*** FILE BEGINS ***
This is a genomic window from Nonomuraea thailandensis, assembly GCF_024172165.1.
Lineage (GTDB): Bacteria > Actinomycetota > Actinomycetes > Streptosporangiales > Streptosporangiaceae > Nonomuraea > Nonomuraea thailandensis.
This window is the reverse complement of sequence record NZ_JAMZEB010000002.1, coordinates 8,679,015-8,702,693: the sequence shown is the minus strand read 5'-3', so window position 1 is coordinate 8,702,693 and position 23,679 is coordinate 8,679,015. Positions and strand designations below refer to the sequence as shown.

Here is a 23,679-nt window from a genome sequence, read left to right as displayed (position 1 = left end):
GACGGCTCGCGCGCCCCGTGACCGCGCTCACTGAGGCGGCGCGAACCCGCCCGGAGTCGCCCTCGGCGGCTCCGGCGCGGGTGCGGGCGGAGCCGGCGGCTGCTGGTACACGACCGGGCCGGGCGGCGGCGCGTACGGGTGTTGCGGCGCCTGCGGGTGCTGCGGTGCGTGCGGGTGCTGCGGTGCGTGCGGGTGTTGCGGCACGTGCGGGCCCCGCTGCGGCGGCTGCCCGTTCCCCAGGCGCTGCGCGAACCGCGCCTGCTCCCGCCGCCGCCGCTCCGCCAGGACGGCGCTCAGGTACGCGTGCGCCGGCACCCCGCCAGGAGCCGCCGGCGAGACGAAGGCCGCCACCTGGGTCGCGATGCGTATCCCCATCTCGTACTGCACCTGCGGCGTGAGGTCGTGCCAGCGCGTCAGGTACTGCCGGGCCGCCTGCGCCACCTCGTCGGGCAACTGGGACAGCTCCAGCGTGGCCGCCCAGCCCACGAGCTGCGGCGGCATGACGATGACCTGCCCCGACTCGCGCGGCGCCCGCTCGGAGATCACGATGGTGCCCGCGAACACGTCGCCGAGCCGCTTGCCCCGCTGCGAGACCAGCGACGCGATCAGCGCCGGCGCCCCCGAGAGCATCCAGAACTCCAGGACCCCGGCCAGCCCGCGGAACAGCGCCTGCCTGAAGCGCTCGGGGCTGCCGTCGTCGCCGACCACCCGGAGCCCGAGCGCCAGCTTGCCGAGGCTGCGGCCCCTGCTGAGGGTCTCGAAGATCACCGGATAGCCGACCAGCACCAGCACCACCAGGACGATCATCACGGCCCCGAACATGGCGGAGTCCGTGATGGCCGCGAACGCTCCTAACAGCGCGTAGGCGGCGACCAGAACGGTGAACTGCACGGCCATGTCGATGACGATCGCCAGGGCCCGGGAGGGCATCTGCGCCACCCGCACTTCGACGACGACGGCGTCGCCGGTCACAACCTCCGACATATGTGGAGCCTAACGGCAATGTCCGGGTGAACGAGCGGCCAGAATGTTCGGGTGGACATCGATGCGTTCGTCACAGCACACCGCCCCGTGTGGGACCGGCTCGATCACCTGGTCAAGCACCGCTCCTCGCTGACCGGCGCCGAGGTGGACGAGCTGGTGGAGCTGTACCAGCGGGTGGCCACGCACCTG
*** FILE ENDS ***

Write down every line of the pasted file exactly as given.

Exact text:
This is a genomic window from Nonomuraea thailandensis, assembly GCF_024172165.1.
Lineage (GTDB): Bacteria > Actinomycetota > Actinomycetes > Streptosporangiales > Streptosporangiaceae > Nonomuraea > Nonomuraea thailandensis.
This window is the reverse complement of sequence record NZ_JAMZEB010000002.1, coordinates 8,679,015-8,702,693: the sequence shown is the minus strand read 5'-3', so window position 1 is coordinate 8,702,693 and position 23,679 is coordinate 8,679,015. Positions and strand designations below refer to the sequence as shown.

Here is a 23,679-nt window from a genome sequence, read left to right as displayed (position 1 = left end):
GACGGCTCGCGCGCCCCGTGACCGCGCTCACTGAGGCGGCGCGAACCCGCCCGGAGTCGCCCTCGGCGGCTCCGGCGCGGGTGCGGGCGGAGCCGGCGGCTGCTGGTACACGACCGGGCCGGGCGGCGGCGCGTACGGGTGTTGCGGCGCCTGCGGGTGCTGCGGTGCGTGCGGGTGCTGCGGTGCGTGCGGGTGTTGCGGCACGTGCGGGCCCCGCTGCGGCGGCTGCCCGTTCCCCAGGCGCTGCGCGAACCGCGCCTGCTCCCGCCGCCGCCGCTCCGCCAGGACGGCGCTCAGGTACGCGTGCGCCGGCACCCCGCCAGGAGCCGCCGGCGAGACGAAGGCCGCCACCTGGGTCGCGATGCGTATCCCCATCTCGTACTGCACCTGCGGCGTGAGGTCGTGCCAGCGCGTCAGGTACTGCCGGGCCGCCTGCGCCACCTCGTCGGGCAACTGGGACAGCTCCAGCGTGGCCGCCCAGCCCACGAGCTGCGGCGGCATGACGATGACCTGCCCCGACTCGCGCGGCGCCCGCTCGGAGATCACGATGGTGCCCGCGAACACGTCGCCGAGCCGCTTGCCCCGCTGCGAGACCAGCGACGCGATCAGCGCCGGCGCCCCCGAGAGCATCCAGAACTCCAGGACCCCGGCCAGCCCGCGGAACAGCGCCTGCCTGAAGCGCTCGGGGCTGCCGTCGTCGCCGACCACCCGGAGCCCGAGCGCCAGCTTGCCGAGGCTGCGGCCCCTGCTGAGGGTCTCGAAGATCACCGGATAGCCGACCAGCACCAGCACCACCAGGACGATCATCACGGCCCCGAACATGGCGGAGTCCGTGATGGCCGCGAACGCTCCTAACAGCGCGTAGGCGGCGACCAGAACGGTGAACTGCACGGCCATGTCGATGACGATCGCCAGGGCCCGGGAGGGCATCTGCGCCACCCGCACTTCGACGACGACGGCGTCGCCGGTCACAACCTCCGACATATGTGGAGCCTAACGGCAATGTCCGGGTGAACGAGCGGCCAGAATGTTCGGGTGGACATCGATGCGTTCGTCACAGCACACCGCCCCGTGTGGGACCGGCTCGATCACCTGGTCAAGCACCGCTCCTCGCTGACCGGCGCCGAGGTGGACGAGCTGGTGGAGCTGTACCAGCGGGTGGCCACGCACCTG